At the time they served together, Hull and Resnick were adversaries on many issues. But today, Resnick won't say a thing against Hull.

"It was a tough time to be a woman and be in that position," Resnick recalls, "so in hindsight, I give her a lot of credit for what she was trying to do. The problem, at the time, was I think that she was perceived as too heavy-handed. It wasn't expected of a woman that they would be both intelligent and dynamic at the same time, or that they were even capable of running these committees."

Over the years, Hull cemented her reputation as the "Iron Lady"--with regard to large matters of policy and politics, and even down to the picayune.

A lobbyist who worked as a legislative page in the early Nineties recalls, "I had to deliver these papers to the legislators in the morning, and her newspaper had to be placed on her chair in exactly the right spot, or she'd come down and yell at us."

But Rick Collins insists "Iron Lady" doesn't do Hull justice.
"It's going to sound corny," Collins says, "but I think it's more that she always tried to act with the best interest of the institution in mind."

And in the late Eighties and early Nineties, the institution--and the state--was undergoing tough times.

First, Mecham was impeached.
Tony West--now state treasurer, but at the time a state senator--takes half the credit for Mecham's demise, and gives the other half to Hull, who seems to have had no gubernatorial aspirations at that time.

In October 1987, Hull and West, also of District 18, attended a legislative district meeting to announce their belief that Mecham should resign. They were the first Republicans to do so.

West recalls an "unruly mob" of more than 250 people, "people we have never seen before or since."

Hull and West gave their talk, then faced the barrage of angry Mechamites.
"That was the beginning of the end for Governor Mecham," West says. "In that crowd, it was so nasty I can remember one guy in the middle of the aisle stuck out a big, burly arm that had a hangman's noose in it. He looked us both right in the eye, and said, 'Hang the bastards. They have crucified our Christ child.' And then it went downhill from there."

West was impressed with the way Hull handled herself in an awkward--possibly even dangerous--situation.

"She never flinched. Never wavered."
The Mecham impeachment was difficult, but Hull recalls AzScam as the toughest time in her political career. She allowed her friend, Representative Jim Hartdegan, to give a floor speech announcing his resignation, after it was alleged he accepted bribes in the 1991 sting operation.

Politics aside, the state's economy was a shambles during the years Hull served as speaker. More than once, Hull had to push budget cuts and tax hikes.

Observers say leadership moderated Hull, with regard to both her presentation and her politics. She earned a reputation during her time as speaker of the House for her ability to build consensus, showing that whatever her views on issues are, there's likely to be some room for movement.

Carol Kamin, executive director of the Children's Action Alliance, says, "I saw tremendous growth in those years in her ability to bring people together."

When she left the Legislature in 1993, Hull told reporters she was tired of the "meanness."

Much has been made of her integrity for resigning her office early to run for secretary of state.

But few recall that the resignation allowed her to raise money for a statewide race. That year, Hull had sponsored legislation prohibiting officeholders from fund raising during the legislative session.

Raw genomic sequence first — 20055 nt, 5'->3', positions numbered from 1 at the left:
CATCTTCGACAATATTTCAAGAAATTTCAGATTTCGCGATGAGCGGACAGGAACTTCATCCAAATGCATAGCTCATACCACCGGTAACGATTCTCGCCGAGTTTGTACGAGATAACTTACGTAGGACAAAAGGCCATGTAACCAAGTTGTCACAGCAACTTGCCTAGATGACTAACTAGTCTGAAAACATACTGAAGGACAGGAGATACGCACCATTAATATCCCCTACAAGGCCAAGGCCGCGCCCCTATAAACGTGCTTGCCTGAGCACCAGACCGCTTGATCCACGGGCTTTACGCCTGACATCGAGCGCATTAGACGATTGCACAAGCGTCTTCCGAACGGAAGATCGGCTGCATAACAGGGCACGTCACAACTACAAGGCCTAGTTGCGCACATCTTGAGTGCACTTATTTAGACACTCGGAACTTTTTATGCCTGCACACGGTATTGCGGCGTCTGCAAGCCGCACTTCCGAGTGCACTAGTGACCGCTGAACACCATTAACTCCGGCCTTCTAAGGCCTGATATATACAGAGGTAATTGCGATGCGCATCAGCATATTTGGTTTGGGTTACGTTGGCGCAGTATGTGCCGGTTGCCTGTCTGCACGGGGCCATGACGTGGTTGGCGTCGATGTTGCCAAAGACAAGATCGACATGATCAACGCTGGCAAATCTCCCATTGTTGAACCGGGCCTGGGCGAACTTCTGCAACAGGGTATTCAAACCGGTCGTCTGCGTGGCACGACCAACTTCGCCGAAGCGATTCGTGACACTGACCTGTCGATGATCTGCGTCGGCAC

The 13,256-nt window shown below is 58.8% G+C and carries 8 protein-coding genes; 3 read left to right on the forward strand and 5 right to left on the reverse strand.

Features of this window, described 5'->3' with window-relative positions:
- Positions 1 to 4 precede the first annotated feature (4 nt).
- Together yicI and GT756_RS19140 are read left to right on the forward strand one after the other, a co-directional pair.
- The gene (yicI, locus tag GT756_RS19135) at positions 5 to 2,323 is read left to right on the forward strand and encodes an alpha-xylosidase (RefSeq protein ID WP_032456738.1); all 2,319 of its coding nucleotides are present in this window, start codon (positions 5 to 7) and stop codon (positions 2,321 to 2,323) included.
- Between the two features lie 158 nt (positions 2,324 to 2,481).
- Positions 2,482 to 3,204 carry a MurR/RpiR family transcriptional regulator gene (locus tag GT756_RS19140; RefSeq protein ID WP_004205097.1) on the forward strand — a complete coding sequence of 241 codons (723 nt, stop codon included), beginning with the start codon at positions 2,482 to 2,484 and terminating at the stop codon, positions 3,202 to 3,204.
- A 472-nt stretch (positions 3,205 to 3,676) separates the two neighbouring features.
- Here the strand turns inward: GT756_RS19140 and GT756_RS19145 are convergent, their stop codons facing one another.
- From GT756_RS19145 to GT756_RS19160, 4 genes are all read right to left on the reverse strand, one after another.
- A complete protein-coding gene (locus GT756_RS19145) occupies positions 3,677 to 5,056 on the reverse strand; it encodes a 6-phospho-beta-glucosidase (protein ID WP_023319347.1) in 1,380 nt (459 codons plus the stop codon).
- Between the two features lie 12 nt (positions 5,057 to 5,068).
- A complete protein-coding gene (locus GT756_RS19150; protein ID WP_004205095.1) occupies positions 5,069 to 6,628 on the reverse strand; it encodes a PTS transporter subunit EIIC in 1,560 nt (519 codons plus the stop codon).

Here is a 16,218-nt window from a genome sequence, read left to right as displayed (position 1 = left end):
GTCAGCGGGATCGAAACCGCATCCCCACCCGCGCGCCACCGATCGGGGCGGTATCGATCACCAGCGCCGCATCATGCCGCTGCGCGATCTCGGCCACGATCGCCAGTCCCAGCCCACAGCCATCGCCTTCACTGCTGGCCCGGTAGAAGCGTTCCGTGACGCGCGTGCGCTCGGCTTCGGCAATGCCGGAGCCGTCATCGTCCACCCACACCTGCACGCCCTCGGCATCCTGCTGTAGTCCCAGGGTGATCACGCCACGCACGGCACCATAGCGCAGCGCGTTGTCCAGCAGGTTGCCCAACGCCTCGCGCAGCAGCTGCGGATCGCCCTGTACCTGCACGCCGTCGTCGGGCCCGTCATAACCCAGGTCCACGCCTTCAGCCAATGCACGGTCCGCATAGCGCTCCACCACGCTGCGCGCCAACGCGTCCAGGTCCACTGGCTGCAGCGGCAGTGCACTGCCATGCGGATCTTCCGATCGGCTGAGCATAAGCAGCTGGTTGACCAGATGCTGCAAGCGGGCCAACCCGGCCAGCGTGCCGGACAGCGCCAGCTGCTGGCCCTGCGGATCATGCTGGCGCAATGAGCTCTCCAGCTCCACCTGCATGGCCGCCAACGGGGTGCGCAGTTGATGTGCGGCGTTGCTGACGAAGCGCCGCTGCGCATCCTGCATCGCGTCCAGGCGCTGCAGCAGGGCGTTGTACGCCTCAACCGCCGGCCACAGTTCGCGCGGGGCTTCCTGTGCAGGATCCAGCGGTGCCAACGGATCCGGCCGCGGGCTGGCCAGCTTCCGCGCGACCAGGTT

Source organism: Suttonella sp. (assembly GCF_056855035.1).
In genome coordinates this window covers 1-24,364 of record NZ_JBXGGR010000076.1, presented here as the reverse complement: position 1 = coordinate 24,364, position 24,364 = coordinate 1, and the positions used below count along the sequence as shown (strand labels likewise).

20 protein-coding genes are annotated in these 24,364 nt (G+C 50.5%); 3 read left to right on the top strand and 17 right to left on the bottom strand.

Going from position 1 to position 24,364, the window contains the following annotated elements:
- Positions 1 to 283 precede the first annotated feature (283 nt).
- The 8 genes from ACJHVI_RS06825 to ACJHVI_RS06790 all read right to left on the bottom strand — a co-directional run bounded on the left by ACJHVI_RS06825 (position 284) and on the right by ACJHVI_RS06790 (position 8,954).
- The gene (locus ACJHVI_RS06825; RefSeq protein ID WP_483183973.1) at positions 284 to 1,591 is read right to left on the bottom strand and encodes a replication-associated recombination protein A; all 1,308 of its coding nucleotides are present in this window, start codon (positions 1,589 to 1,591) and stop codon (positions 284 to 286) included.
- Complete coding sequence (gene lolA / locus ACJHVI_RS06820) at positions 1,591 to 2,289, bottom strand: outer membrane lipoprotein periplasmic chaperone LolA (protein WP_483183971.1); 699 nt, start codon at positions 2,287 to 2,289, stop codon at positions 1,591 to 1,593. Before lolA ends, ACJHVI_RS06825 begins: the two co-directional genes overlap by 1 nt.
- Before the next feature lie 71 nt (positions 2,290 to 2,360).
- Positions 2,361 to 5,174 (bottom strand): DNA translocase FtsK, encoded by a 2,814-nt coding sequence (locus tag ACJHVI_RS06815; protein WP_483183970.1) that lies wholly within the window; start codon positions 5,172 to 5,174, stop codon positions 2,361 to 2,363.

Not many elected officials are eager to show off their campaign-finance reports, but that's what Jane Hull is doing. She's sitting before an oversize computer monitor in her average-size office, punching keys and clicking her mouse until she finds the Hull '98 committee report.

One of Hull's major accomplishments as secretary of state was putting campaign-finance reports on the Internet, making public access easier, and she's proud of her work. Her '98 report's not awfully interesting, anyhow.

Her latest campaign filing--reflecting contributions through November 1996--shows she's picked up close to $30,000 in contributions, from most of the usual suspects.

What is interesting is that in the past few months, Hull has carefully raised her public profile. Last December, she raked in about $70,000 at a luncheon fund raiser at Arizona Biltmore. That figure is not yet recorded in her latest campaign-finance report.

Republican consultant Jason Rose says it's the best fund raiser he's been to in a long time. Dan Quayle was the guest of honor, 600 people attended and the host committee was a Who's Who of Arizona Republicans.

"And they all showed, unlike what usually happens," Rose says. "Every single one of them."

Even Governor Symington, who spoke.
Of course, the fund raiser ostensibly was held to benefit Hull's 1998 secretary of state campaign. But under Arizona law, campaign war chests can be transferred to races for other offices.

The supporters in attendance knew that.
Jane Hull says she won't challenge Symington in 1998 if he is still the sitting governor. Conceivably, she could wind up using the money merely to secure a second term as secretary of state.

In Arizona politics--particularly during the reign of Fife Symington--stranger things have happened. Not everyone is betting on a 1997 Hull governorship.

Longtime Democratic political pundit Rick DeGraw, who ran Eddie Basha's unsuccessful campaign for governor in 1994 and will most likely run Basha's campaign in 1998, says he's planning to go up against Symington, not Hull.

"I don't agree that Fife is going to be gone. I know that is the political wisdom, but I don't agree with it," DeGraw says.

"I see no reason that he would voluntarily resign, even if he's found guilty, as long as he's appealing it, and anybody who tells me that this Legislature would force him out of office is nuts. So I don't know how the hell he gets out of office.